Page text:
the mother and daughter (e.g., did they grow up in different
countries and was their level of education or religious obser-
vance different or similar?).
Table 2 shows the results of the factor analysis. Questions
about relations with siblings (Questions 30–33 and 35–39)
were excluded because these questions were not consistently
Table 1. Demographic Characteristics of the Sample.
Characteristic nPercentage
Age (years)
16–30 58 40.5
31–45 50 35.0
46–70 35 24.5
Up to high school 14 9.7
Bachelor of arts 67 46.5
Master of arts 56 38.9
PhD 7 4.9
Marital status
Single 38 26.4
Separated/divorced/widowed 8 5.6
Married or living with partner 98 68.0
Region or country of origin
Israeli born 105 72.9
Asia Africa 8 5.5
United States–S. America 9 6.2
Former Soviet Union 8 5.5
Europe 10 6.9
Secular 87 61.7
Traditional 32 22.7
Religious 22 15.6
Percentage excluding missing data, n¼4, 3, 3, 3, and 6, respectively.
Table 2. Results From Principal Components Analysis With Varimax
Phrase (Question #)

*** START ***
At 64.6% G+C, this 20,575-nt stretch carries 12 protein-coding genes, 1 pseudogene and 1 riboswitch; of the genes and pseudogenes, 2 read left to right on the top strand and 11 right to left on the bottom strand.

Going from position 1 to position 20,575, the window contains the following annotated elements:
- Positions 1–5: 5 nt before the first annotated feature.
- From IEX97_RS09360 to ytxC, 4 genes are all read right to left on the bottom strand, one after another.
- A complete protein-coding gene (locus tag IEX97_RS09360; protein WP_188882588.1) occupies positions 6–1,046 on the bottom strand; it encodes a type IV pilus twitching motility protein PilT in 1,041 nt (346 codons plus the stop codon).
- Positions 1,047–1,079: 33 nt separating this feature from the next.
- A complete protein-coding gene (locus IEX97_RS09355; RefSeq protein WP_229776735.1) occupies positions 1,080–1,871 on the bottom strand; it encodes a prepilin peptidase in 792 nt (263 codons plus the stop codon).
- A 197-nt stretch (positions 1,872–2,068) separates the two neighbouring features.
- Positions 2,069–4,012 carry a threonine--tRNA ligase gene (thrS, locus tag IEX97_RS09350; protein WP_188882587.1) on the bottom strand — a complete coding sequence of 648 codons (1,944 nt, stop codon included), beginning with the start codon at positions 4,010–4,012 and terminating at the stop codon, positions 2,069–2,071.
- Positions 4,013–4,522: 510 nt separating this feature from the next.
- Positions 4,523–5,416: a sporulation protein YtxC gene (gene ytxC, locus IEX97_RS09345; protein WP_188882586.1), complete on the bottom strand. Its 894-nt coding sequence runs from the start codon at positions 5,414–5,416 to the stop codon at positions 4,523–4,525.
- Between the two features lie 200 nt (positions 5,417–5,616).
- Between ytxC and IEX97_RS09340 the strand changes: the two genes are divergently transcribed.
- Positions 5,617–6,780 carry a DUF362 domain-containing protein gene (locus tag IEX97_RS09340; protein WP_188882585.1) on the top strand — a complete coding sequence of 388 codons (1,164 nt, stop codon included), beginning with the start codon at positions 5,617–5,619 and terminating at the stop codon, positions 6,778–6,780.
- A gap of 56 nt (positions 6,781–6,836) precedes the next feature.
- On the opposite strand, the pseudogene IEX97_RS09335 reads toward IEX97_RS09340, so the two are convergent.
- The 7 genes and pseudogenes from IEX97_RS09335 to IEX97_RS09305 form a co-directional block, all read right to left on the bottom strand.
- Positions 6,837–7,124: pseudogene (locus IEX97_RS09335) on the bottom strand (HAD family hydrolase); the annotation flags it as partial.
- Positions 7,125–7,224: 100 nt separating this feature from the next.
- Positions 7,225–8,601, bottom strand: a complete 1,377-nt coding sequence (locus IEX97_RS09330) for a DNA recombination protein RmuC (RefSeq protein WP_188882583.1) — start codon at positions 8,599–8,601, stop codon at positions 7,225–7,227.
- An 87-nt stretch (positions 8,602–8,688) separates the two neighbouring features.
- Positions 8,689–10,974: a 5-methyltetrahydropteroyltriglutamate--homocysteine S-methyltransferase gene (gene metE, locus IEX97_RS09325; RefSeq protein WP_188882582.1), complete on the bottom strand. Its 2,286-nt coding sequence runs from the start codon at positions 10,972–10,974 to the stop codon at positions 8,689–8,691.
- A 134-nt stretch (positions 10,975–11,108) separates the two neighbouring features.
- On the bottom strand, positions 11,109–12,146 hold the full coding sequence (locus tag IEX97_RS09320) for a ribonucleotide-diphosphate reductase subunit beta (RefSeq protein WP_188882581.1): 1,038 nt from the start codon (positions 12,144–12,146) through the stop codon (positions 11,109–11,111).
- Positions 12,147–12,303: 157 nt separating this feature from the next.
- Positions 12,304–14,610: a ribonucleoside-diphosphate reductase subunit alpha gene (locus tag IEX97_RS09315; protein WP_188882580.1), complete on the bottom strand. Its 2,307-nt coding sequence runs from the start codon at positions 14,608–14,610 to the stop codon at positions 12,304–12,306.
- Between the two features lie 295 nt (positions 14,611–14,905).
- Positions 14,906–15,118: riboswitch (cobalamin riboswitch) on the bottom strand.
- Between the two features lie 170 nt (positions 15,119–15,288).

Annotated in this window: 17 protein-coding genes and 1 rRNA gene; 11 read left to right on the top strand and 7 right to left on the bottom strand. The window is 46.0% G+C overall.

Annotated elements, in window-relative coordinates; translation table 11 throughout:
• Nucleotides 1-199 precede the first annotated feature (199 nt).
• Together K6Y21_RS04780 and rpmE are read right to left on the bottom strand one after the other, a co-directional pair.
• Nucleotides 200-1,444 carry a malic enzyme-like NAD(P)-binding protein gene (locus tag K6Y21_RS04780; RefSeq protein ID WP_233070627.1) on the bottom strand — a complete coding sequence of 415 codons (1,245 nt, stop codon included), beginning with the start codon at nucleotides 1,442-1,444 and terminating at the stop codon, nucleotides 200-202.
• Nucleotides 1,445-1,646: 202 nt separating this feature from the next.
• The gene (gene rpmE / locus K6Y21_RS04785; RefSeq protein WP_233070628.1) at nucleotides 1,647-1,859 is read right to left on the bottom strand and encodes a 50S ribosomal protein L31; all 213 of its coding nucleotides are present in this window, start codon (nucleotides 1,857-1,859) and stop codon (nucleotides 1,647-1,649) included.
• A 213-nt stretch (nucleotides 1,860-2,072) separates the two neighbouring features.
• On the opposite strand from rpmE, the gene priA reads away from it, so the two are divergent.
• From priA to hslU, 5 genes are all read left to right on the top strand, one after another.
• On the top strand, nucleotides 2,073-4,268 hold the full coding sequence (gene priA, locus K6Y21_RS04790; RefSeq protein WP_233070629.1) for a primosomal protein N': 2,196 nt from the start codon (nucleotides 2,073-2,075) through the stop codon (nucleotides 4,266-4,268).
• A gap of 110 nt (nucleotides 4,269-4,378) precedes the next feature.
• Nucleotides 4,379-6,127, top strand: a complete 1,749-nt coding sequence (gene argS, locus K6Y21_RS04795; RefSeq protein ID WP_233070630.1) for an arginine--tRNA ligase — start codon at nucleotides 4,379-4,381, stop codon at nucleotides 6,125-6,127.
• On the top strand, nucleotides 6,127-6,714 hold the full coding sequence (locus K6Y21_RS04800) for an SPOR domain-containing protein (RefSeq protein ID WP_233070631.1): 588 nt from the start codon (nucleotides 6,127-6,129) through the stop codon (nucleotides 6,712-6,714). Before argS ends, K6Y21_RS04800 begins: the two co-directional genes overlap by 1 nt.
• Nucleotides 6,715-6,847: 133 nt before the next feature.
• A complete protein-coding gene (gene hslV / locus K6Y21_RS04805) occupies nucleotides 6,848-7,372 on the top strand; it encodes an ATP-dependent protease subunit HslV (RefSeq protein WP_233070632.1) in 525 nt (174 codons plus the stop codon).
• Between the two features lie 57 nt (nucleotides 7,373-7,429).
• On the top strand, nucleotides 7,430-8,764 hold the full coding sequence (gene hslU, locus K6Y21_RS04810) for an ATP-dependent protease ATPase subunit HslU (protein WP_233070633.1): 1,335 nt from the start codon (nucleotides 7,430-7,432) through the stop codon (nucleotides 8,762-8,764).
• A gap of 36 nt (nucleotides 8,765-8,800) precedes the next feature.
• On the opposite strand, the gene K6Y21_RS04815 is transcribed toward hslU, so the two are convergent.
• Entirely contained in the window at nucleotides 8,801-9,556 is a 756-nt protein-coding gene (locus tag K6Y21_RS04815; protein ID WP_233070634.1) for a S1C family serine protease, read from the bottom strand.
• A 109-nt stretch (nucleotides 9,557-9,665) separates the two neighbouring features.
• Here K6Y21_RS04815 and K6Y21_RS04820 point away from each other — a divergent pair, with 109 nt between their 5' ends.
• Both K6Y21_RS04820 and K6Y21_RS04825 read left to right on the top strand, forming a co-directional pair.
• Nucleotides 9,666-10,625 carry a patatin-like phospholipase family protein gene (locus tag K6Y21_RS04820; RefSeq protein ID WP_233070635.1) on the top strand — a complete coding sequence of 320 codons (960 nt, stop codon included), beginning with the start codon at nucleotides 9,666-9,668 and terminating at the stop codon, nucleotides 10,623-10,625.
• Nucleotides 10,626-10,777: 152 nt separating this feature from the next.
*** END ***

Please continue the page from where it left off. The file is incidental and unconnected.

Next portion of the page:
Factor 1:
Factor 2:
Factor 3:
Enjoy M’s company (43) .839
M amazing woman (1) .821
Identify with grandmother
M encouraged personal
development (6)
M doesn’t understand me (4) .731
I confided in M (15) .723
M accomplished things and I
am proud (2)
M taught me many things (11) .710
Want to be a different kind
of mother
M gave me strong sense of
self (51)
M has good attributes (47) .694
M encouraged professional
development (7)
Lot of anger toward M (48) .686
M praised my
M had no idea (41) .659
M open to learning (46) .592
M had no time for me (24) .590
I learned how to mother
from M (19)
Unexpressed anger toward
M (49)
M didn’t pay attention (3) .529
I wish I had more time for M